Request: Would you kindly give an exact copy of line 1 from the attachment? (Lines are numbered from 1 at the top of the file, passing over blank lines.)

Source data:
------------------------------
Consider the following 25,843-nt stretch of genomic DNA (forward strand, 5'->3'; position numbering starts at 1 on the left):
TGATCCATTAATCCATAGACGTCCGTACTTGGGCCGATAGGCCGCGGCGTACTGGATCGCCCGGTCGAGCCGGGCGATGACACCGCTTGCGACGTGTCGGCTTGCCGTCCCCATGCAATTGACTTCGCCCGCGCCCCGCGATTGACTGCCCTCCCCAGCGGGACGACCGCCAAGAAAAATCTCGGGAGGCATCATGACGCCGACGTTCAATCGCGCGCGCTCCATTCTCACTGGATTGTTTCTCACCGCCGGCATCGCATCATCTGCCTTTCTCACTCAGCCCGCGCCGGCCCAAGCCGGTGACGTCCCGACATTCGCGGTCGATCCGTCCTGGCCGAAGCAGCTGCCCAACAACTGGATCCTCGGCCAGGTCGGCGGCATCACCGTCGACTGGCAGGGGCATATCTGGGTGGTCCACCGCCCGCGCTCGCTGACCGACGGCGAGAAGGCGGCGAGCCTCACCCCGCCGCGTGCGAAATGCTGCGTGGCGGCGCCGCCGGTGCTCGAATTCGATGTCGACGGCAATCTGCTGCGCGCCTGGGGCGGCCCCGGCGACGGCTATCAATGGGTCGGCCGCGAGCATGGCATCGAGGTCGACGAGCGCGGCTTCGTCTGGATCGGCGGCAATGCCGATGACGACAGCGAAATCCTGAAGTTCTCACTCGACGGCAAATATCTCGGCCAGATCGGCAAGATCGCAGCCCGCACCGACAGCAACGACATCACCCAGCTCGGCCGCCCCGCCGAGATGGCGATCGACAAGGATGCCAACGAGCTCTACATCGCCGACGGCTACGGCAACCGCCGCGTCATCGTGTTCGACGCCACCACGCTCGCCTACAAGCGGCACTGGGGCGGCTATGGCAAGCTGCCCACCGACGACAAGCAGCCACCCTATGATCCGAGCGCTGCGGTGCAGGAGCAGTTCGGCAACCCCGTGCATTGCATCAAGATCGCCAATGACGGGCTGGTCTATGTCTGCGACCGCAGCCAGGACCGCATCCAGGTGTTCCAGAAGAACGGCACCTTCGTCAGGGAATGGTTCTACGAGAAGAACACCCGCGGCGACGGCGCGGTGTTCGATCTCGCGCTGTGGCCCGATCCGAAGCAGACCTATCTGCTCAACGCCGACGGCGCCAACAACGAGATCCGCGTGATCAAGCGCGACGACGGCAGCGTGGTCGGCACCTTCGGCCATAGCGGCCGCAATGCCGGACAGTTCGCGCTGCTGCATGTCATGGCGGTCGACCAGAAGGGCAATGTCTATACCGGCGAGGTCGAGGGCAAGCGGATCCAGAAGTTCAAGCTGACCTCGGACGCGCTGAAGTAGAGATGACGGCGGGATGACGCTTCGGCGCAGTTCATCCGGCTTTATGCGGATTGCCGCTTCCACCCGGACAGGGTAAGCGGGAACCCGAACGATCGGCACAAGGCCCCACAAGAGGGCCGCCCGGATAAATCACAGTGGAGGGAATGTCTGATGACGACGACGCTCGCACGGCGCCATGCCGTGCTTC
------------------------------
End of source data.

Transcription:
Consider the following 25,843-nt stretch of genomic DNA (forward strand, 5'->3'; position numbering starts at 1 on the left):